A new beginning
by Lorien E. Menhennett
Today I enter a new chapter in my medical school journey: clerkships. This is where, as they say, the rubber meets the road. This is why I came to medical school, why I wanted to become a doctor. I wanted to work with patients — not sit in a classroom and study all day long. So this is a thrilling transition. Scary too, because new things are scary. But mostly exciting.
I start with six weeks of OB/GYN. It’s divided up into chunks of time where I learn specific aspects of this specialty. My six weeks are as follows: two weeks of gynecology, a week of maternal fetal medicine (high-risk obstetrics), two weeks on labor and delivery (a week each of daytime and nighttime work), and a week in the ambulatory clinic. I don’t know much more of the specifics yet — today is our orientation, so soon I’ll have a better idea of how things will play out. Our workday is about 12 hours (give or take a little), so this will be an intense six weeks. I’ll try to update here as I can.
A brief update on my Step 1 saga too: It’s not quite over. I was scheduled to take my exam on Friday, Feb. 10, but we had a snowstorm the day before. The people running the testing center decided that this was cause to close their doors both Thursday and Friday. So I’ve been rescheduled to take my exam this coming Wednesday, Feb. 15, just across the border in New Jersey. I was so ready to be done with Step 1, so this was very frustrating. But I made the best of it, and still enjoyed my last weekend before clerkships. I took a trip to Dō, a shop that sells incredible flavors of cookie dough (made with pasteurized eggs so you can eat it), as well as to The Metropolitan Museum of Art. So much of the last six weeks has been me at my desk, staring at either my review book or my computer screen. So getting out and enjoying the city was a much needed change of scenery.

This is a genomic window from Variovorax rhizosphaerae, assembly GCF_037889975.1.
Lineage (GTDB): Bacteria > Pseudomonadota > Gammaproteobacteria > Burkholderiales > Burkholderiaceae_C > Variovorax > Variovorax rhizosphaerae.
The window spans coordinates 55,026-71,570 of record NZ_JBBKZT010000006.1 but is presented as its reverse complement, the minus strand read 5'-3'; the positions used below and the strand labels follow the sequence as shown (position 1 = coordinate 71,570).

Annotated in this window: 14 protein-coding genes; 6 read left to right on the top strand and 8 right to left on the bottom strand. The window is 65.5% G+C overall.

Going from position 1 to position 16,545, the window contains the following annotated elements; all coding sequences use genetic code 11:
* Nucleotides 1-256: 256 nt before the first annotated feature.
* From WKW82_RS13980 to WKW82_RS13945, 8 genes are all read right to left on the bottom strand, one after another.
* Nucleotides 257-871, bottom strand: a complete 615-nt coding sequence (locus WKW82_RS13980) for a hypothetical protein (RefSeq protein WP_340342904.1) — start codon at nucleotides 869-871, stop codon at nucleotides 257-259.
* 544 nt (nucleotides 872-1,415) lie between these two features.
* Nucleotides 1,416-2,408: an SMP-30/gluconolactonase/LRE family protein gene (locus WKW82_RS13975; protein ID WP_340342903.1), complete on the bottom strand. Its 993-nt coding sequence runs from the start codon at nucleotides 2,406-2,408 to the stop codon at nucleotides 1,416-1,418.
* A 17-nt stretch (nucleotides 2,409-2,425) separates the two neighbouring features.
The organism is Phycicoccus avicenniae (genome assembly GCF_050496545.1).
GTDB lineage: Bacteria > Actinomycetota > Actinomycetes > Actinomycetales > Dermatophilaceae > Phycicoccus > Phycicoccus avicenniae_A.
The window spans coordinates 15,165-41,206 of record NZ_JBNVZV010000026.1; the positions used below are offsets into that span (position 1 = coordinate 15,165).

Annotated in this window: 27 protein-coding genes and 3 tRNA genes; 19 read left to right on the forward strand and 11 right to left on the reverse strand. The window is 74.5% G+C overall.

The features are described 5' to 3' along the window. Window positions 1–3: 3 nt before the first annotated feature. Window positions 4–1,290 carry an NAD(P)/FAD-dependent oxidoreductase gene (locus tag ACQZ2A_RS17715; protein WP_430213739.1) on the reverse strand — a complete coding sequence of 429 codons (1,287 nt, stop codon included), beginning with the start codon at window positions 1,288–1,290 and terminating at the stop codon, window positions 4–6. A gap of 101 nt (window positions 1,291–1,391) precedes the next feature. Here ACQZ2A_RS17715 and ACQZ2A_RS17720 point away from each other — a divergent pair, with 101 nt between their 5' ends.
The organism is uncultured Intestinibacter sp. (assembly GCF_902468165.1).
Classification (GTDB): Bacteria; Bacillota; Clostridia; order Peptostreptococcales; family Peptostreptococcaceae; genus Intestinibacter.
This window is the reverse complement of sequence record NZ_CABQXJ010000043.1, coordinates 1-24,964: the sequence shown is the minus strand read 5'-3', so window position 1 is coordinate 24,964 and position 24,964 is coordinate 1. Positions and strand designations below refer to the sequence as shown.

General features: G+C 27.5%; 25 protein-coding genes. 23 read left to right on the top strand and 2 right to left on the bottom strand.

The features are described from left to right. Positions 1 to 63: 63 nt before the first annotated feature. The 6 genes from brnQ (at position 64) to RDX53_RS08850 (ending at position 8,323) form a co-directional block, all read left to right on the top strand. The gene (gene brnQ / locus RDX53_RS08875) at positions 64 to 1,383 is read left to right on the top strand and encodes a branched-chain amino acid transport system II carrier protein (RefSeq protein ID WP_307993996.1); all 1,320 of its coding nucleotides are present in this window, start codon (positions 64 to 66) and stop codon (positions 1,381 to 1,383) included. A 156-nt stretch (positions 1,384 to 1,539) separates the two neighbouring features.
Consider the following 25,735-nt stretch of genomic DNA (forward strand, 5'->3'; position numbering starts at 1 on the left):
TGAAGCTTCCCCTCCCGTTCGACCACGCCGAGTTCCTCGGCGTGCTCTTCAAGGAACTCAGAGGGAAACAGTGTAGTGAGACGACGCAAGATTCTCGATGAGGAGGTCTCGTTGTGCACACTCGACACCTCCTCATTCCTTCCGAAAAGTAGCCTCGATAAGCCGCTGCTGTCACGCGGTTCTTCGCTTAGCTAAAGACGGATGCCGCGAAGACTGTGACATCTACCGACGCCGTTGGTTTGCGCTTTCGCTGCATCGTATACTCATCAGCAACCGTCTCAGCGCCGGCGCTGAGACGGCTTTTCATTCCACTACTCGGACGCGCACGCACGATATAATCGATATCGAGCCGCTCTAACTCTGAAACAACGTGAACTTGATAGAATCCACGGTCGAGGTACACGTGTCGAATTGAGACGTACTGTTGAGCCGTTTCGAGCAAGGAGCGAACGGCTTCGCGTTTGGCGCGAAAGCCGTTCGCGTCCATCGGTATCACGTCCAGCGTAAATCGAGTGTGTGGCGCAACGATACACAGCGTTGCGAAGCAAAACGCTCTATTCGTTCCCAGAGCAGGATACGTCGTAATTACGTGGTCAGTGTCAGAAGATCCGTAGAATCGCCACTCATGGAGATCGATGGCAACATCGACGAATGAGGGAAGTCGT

This drama with my test date, while frustrating, does relate to medicine, I realized. It reminded me that control is an illusion, that it’s important to be able to go with the flow, because things can change at any moment. This is true in life in general, and I know it will also be true as I start clerkships. My mom shared with me a saying that captures this perfectly: “Change is inevitable, but growth is optional.”
Thanks for sharing a slice of culture and a scoop of fun food with us from the Big Apple! Best wishes in your new adventures in patient care. And love and good thoughts are with you as you take Step One tomorrow! You’ve got this, girl! “We don’t say good luck, we say don’t give up–it’s the fire!”